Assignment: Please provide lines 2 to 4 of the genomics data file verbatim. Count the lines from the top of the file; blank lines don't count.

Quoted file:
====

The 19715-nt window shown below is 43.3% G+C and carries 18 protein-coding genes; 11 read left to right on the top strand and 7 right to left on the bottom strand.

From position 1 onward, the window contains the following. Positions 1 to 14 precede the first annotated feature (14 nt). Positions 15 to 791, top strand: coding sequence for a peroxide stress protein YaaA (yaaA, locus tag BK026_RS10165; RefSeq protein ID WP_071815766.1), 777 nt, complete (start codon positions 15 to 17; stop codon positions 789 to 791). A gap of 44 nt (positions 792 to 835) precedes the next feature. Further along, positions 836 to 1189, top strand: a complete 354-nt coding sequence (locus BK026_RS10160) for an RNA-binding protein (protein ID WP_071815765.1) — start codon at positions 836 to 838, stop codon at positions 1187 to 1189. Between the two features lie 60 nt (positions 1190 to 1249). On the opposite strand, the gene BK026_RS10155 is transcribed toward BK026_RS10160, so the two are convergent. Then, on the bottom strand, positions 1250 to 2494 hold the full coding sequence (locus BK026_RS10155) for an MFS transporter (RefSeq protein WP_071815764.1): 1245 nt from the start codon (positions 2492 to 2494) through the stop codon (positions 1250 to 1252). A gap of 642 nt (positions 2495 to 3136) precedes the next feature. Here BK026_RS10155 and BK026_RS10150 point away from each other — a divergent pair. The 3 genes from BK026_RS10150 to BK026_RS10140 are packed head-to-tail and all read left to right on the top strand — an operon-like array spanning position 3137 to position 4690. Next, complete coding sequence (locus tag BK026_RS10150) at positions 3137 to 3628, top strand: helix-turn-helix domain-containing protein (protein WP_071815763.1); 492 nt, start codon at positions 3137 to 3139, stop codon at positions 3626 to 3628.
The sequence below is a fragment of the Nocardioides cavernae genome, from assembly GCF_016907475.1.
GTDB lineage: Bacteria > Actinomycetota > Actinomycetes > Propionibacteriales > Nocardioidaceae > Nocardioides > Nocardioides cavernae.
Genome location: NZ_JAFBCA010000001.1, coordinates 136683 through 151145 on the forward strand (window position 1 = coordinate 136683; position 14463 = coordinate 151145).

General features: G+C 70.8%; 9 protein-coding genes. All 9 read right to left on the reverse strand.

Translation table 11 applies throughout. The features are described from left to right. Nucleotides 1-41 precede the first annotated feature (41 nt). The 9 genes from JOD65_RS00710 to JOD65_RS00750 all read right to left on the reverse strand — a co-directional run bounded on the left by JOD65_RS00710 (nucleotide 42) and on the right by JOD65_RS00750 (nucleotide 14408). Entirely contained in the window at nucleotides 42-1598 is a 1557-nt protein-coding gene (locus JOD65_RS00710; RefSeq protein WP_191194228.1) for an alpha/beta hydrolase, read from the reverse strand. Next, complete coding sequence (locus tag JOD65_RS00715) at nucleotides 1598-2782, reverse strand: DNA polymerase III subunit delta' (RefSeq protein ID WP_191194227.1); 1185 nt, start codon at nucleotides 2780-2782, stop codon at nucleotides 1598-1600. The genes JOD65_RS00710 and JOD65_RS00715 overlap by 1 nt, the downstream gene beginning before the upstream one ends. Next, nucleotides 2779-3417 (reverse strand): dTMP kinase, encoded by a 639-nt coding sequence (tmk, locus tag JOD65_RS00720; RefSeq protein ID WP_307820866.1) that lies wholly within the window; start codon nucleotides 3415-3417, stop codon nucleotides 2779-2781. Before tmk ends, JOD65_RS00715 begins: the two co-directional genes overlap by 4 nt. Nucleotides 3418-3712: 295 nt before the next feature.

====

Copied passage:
From position 1 onward, the window contains the following. Positions 1 to 14 precede the first annotated feature (14 nt). Positions 15 to 791, top strand: coding sequence for a peroxide stress protein YaaA (yaaA, locus tag BK026_RS10165; RefSeq protein ID WP_071815766.1), 777 nt, complete (start codon positions 15 to 17; stop codon positions 789 to 791). A gap of 44 nt (positions 792 to 835) precedes the next feature. Further along, positions 836 to 1189, top strand: a complete 354-nt coding sequence (locus BK026_RS10160) for an RNA-binding protein (protein ID WP_071815765.1) — start codon at positions 836 to 838, stop codon at positions 1187 to 1189. Between the two features lie 60 nt (positions 1190 to 1249). On the opposite strand, the gene BK026_RS10155 is transcribed toward BK026_RS10160, so the two are convergent. Then, on the bottom strand, positions 1250 to 2494 hold the full coding sequence (locus BK026_RS10155) for an MFS transporter (RefSeq protein WP_071815764.1): 1245 nt from the start codon (positions 2492 to 2494) through the stop codon (positions 1250 to 1252). A gap of 642 nt (positions 2495 to 3136) precedes the next feature. Here BK026_RS10155 and BK026_RS10150 point away from each other — a divergent pair. The 3 genes from BK026_RS10150 to BK026_RS10140 are packed head-to-tail and all read left to right on the top strand — an operon-like array spanning position 3137 to position 4690. Next, complete coding sequence (locus tag BK026_RS10150) at positions 3137 to 3628, top strand: helix-turn-helix domain-containing protein (protein WP_071815763.1); 492 nt, start codon at positions 3137 to 3139, stop codon at positions 3626 to 3628.
The sequence below is a fragment of the Nocardioides cavernae genome, from assembly GCF_016907475.1.
GTDB lineage: Bacteria > Actinomycetota > Actinomycetes > Propionibacteriales > Nocardioidaceae > Nocardioides > Nocardioides cavernae.